Freelance Blogger, Writer and Journalist

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Published on July 29, 2020

How to Build Strategic Thinking Skills for Effective Leadership

How to Build Strategic Thinking Skills for Effective Leadership

Have you been thinking of how you can be a more strategic leader during these uncertain times? Has the pandemic thrown a wrench at all your carefully laid out plans and initiatives?

You’re not alone. The truth is, we all want some stability in our careers and teams during this disruptive pandemic.

However, this now requires a bit more effort than before and making the leap from merely surviving to thriving means buckling down to some serious strategic thinking and maintaining a determined mindset.

Is There a Way to Thrive Despite These Disruptions?

Essentially – yes, although you need to be willing to put in the work. Every leader wants to develop strategic thinking skills so that they can enhance overall team performance and boost their company’s success, but what exactly does it mean to be strategic in the context of the times we live in?

If you happen to be in a leadership position in your organization right now, you are most probably navigating precarious waters given the disruptions caused by the pandemic. There’s a lot more pressure than before because your actions and decisions will have a much greater impact these days not just on you, but also to the people who are part of your team.

Companies often bring me in to coach executives on strategic thinking and planning. And while pre-pandemic I would usually start by highlighting the advantages of strategic thinking, nowadays, I always begin these Zoom coaching sessions by driving home the point that this pandemic has now made strategic thinking not just an option but an absolute must.

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Assessing and making plans through the lens of a good strategy might require significant work at first. Nevertheless, you can take comfort in the fact that the rewards will far outweigh the effort, as you’ll soon see after following the 8 strategic steps I have outlined below.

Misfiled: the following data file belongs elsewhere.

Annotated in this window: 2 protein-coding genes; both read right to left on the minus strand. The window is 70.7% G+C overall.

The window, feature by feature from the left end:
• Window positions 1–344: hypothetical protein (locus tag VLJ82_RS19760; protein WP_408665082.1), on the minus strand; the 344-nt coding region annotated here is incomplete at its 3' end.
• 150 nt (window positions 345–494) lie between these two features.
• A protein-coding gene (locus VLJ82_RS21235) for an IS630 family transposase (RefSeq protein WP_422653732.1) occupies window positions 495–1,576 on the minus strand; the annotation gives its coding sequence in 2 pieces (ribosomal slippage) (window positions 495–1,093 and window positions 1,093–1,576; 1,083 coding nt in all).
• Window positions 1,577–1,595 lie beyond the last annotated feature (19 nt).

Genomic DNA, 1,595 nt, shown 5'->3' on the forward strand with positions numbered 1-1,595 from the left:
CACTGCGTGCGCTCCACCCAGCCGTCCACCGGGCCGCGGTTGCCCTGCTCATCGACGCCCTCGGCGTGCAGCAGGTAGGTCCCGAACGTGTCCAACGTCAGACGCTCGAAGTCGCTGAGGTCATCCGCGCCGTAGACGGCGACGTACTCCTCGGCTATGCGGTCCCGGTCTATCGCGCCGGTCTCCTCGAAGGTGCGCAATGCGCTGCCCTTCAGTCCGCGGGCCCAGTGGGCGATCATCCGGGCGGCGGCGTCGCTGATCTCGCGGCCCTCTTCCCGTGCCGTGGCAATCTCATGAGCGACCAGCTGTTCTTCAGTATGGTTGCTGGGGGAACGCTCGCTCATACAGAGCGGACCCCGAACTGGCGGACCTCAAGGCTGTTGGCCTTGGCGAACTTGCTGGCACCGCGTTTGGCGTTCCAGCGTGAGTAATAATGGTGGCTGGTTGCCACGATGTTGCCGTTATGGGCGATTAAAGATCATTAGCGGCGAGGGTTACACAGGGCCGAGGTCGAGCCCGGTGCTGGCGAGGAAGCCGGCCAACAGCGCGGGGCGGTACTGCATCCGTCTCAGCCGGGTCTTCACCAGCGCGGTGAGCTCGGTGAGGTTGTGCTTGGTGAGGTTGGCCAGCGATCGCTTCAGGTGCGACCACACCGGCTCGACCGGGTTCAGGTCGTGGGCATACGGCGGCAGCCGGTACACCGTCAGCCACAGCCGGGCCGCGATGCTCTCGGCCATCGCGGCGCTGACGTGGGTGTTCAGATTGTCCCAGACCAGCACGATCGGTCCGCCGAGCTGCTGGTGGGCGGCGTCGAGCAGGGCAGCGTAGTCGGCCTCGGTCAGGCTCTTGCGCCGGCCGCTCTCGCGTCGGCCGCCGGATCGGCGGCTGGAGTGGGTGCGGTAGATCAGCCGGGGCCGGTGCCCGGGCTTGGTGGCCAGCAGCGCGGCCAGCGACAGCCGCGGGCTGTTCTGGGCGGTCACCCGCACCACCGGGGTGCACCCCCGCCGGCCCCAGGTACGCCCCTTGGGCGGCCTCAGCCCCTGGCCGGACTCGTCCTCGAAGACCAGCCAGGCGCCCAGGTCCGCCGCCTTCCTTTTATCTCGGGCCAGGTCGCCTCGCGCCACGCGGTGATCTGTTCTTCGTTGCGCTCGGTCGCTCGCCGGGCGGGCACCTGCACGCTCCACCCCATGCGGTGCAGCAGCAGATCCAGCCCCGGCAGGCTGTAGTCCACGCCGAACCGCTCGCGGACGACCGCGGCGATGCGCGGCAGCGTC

8 Steps to Strategic Thinking

As events unfold during these strange times, you’re bound to feel wrong-footed every now and then. Being a leader during this pandemic means preparing for more change not just for you, but for your whole team as well.

As states and cities go through a cycle of lockdowns and reopening, employees will experience the full gamut of human emotions in dizzying speed, and you will often be called on to provide insight and stability to your team and workplace.

Strategic thinking is all about anticipation and preparation. Rather than expending your energy merely helping your company put out fires and survive, you can put the time to better use by charting out a solid plan that can protect and help you and your company thrive.

Take the following steps to build solid initiatives and roll out successful projects:

Step 1: Step Back, Then Set the Scope

One of the things that leaders get wrong during their first attempt at strategic thinking is expecting that it is just another item on a checklist. The truth is, you need to take a good, long look at the bigger picture before anything else. This means decisively prioritizing and stepping away from tasks that can be delegated to others. Free up your schedule so you can focus on this crucial task at hand.

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Then, proceed with setting the scope and the strategic goals of the project or initiative you plan to build or execute. Ask yourself the bigger question of why you need to embark on a particular project and when would be the right time to do so.

You need to set a timeline as well, anywhere from 6 months to 5 years. Keep in mind that your projections will deteriorate the further out you go as you make longer-term plans.

For this reason, add extra resources, flexibility, and resilience if you have a longer timeline. You should also be making the goals less specific if you’re charting it out for the longer term.

Step 2: Make a List of Experts

Make and keep a list of credible people who can contribute solid insight and feedback to your initiative. This could range from key stakeholders to industry experts, mentors, and even colleagues who previously planned and rolled out similar projects.